Skill Mismatches in the Labor Market and the Job Finding Rate
Author(s): Peter Cappelli, Victoria Gregory, Christina Patterson, Ayşegül Şahin, and Giorgio Topa
Organizational Author(s): National Bureau of Economic Research, and the Federal Reserve Bank of New York
The resources on this page direct you to information about the aggregate mismatch between skills and employer demands in the labor market, which impacts the job finding rates of job seekers in the labor exchange.
Is there an Aggregate Skill Gap or Shortage across the Labor Market?
This Working Paper #20382 from the National Bureau of Economic Research (NBER) provides the results of Peter Cappelli’s research on skill gaps, skills shortages and skill mismatches.
In "Skill Gaps, Skill Shortages and Skill Mismatches: Evidence for the US," Cappelli examines the evidence that has been presented in favor of the skills gap and shortages argument, which is driving much of the debate around labor force preparation and education policy.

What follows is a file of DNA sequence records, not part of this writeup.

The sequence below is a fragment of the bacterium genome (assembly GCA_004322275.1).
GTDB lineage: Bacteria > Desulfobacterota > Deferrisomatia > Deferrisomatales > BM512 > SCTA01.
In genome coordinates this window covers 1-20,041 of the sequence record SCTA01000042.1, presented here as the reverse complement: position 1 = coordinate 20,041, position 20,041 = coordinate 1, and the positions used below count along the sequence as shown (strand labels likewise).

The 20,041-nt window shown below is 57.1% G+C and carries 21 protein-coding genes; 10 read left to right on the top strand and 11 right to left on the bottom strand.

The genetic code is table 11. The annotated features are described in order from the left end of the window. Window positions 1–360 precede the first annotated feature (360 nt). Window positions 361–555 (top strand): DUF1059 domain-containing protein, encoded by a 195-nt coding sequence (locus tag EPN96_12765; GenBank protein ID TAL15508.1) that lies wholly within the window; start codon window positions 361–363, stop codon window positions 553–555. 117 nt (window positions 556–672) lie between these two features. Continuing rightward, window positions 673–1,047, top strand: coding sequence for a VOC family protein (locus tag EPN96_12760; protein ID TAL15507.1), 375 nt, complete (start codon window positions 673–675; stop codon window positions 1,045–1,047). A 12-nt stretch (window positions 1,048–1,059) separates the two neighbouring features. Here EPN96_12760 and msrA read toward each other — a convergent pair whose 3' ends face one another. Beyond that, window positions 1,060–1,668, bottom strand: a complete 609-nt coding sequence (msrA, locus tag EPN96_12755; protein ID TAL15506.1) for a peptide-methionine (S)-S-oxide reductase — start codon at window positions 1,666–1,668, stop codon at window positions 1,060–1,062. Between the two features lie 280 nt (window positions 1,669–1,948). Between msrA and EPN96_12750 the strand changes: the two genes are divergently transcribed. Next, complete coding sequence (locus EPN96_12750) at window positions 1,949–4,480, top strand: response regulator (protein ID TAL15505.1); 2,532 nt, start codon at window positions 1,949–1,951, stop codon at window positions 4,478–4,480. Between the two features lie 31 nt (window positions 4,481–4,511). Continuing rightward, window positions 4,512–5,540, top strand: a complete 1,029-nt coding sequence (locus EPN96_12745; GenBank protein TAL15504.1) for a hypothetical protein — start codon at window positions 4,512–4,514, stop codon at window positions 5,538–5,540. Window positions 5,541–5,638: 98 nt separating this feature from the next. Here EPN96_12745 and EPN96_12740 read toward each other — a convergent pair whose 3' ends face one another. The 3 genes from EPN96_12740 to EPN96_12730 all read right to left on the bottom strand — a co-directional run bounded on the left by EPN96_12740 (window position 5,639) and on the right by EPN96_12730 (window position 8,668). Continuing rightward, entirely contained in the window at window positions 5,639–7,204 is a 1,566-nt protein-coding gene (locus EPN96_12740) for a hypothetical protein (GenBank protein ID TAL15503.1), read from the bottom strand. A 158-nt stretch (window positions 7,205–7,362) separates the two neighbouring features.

Mr. Cappelli examines the range of feedback from employers as well as other evidence about skills in the labor force. While it is difficult to show evidence of skill gaps at the aggregate level, the research paper considers three possible explanations for the employer feedback on skill shortages as well as the implications associated with that.
For more information, please contact:
Peter Cappelli, Wharton School
Center for Human Resources
University of Pennsylvania
Philadelphia, PA 19104-6358
Why Is the Job Finding Rate Still Low?
In a February 2014 study, the Federal Reserve Bank of New York notes that both the vacancy-to-unemployment ratio and matching efficiency (i.e., the ability of employers and jobseekers to connect with each other) declined during the Great Recession, and have not recovered since based on Job Openings and Labor Turnover Survey (JOLTS) data from the BLS.
The authors conclude that “while matching efficiency has declined and remained low in virtually all industries, the most important factor in the low job-finding rate is the persistently low level of vacancies per unemployed.”
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